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Rising Tide serves notice on GasLink pipeline

Saturday, May 23, 2015 0:27
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(Before It's News)

COAST SALISH TERRITORY -  Rising Tide delivered a clear message Friday to TransCanada's Coastal GasLink Project  – stay out of Unist’ot’en clan territory. 

The letter follows several recent attempts by the pipeline company to enter Unist’ot’en land.  At the beginning of the month, Coastal Gaslink representatives appeared at the bridge entrance to Unis’to’ten territory with an offer to clan representative Freda Huson to let them do exploration work. They were not permitted entry. The Company has also been  using helicopters to try to land in the territory.

Rising Tide delivered their letter to the project office in Vancouver  in solidarity with “the Unist’ot’en as they defend their land from proposed pipelines that will serve to further the destruction of land, water and wildlife that sustains Indigenous and non-Indigenous communities.” 

The letter, reluctantly accepted by a project office employee, says:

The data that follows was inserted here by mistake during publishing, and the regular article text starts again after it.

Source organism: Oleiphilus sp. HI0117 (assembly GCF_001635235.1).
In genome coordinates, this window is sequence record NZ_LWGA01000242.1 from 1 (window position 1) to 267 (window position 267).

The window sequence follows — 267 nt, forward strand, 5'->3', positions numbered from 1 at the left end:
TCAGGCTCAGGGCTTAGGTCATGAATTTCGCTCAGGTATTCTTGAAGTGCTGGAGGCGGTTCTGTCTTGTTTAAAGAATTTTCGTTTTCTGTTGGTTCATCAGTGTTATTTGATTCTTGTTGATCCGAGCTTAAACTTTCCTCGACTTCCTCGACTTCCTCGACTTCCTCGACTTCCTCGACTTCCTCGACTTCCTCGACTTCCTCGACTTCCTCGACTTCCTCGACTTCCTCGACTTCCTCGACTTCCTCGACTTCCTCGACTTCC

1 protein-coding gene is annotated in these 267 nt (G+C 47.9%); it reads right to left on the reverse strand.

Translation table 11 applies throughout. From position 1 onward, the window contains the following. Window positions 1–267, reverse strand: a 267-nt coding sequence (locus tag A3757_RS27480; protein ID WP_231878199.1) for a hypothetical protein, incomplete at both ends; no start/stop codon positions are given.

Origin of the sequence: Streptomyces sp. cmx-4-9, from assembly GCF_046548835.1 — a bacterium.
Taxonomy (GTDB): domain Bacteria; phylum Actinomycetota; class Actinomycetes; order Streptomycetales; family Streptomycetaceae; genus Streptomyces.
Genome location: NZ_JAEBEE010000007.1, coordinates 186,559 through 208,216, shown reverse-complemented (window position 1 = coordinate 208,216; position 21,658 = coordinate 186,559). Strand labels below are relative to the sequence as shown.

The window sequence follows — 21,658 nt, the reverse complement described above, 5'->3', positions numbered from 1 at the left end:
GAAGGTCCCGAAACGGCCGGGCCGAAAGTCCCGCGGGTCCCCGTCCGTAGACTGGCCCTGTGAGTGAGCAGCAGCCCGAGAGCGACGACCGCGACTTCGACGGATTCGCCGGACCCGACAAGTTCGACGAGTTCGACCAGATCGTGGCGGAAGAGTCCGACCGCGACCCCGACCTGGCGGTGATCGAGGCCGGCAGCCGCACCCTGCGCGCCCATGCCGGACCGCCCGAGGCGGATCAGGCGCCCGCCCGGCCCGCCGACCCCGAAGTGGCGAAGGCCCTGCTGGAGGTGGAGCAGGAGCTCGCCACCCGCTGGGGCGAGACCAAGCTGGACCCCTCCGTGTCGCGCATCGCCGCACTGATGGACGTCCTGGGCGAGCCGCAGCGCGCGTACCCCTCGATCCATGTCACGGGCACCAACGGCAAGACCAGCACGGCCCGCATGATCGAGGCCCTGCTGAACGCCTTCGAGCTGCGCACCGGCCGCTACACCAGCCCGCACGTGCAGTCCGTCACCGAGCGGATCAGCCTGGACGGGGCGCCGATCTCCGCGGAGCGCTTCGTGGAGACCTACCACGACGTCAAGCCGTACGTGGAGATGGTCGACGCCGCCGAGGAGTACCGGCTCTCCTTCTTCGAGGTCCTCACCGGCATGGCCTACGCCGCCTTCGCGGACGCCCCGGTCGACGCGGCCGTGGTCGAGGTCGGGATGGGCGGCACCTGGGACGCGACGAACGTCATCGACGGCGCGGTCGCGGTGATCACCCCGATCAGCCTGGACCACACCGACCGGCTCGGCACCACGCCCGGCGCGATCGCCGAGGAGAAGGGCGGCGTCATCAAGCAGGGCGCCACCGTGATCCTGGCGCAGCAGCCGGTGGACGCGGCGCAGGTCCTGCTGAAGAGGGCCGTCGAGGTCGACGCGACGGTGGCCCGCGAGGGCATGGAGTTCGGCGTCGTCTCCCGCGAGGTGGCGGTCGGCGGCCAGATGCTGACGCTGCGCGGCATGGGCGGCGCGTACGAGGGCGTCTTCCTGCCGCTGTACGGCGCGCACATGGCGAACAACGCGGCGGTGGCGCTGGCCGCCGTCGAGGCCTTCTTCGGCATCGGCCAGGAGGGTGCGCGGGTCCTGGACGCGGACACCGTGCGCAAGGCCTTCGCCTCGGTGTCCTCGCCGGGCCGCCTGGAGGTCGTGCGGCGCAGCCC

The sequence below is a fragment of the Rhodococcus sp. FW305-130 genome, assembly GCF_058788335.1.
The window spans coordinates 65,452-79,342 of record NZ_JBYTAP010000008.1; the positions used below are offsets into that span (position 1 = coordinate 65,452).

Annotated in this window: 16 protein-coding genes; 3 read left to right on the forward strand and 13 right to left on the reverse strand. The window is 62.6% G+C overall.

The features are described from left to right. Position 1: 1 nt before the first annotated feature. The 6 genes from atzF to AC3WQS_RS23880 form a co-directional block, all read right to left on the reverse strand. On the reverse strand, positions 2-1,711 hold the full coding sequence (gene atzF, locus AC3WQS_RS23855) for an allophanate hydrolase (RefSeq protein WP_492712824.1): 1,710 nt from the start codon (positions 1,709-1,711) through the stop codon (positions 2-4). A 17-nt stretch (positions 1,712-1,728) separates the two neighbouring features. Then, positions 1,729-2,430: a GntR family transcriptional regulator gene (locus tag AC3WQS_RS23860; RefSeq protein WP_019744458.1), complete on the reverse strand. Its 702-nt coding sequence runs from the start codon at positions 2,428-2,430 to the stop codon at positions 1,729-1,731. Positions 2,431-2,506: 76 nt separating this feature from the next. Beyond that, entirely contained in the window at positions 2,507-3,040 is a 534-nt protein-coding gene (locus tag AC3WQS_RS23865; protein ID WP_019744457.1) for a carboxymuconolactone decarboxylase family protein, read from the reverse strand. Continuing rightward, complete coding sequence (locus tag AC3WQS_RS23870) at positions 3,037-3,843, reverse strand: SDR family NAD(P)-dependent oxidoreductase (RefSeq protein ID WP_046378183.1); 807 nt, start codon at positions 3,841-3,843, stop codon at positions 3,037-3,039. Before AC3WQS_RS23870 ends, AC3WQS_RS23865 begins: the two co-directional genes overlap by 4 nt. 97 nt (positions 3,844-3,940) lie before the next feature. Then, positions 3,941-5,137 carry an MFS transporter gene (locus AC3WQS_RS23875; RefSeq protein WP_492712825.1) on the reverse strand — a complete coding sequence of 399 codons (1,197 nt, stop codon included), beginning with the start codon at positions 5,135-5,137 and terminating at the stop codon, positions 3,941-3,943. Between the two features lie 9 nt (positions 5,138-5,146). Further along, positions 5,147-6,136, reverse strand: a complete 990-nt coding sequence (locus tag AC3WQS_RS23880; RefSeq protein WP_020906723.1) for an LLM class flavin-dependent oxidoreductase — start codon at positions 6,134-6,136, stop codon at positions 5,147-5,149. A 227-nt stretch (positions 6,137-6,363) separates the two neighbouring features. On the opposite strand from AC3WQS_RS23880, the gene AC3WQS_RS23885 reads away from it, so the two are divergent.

To Whom It May Concern:

Be advised that we are here to stand in solidarity with the Unsit’ot’en people of the Wet’suwet’en Nation as they stand against pipeline development on their unceded territory. Your presence on the territory is in direct violation of the Free, Prior and Informed Consent protocol that has been in place for thousands of years, and is recognized as a Right by the UN Declaration on the Rights of Indigenous Peoples.

Your presence on sovereign Unist’ot’en Territory is not welcome. It is imperative that you respect the wishes of the rightful caretakers of this land. Band officials have no jurisdiction off reserve. Hereditary chiefs have spoken and they have said no. The consultation is over. No amount of money or so called jobs will change their minds.

The Unist’ot’en are claiming their right to develop their land as they see fit. There is a family living on the territory. They have built a cabin, a traditional pit house and a permaculture garden. They are in the process of building a healing center for their community and are not interested in welcoming any pipeline projects through their territory.

We stand in solidarity with these courageous people who see the devastating impacts that fossil fuel expansion is having on the land of Indigenous people all over Northern so-called British Columbia. Tar Sands development and oil extraction are devastating communities and wildlife in the north. Fracking is destroying the water, causing increased health concerns and contributing to climate change.

The Unis'ot'en are standing firm to preserve and reinvigorate the small reserves of water and land that are left in this area. You can be a part of the needed shift in our energy use. Direct the profits you have made from this destructive industry to renewable energy initiatives. Shift your thinking to consider, as the Unist’ot’en are, future generations.

Rising Tide, Vancouver Coast Salish Territories.


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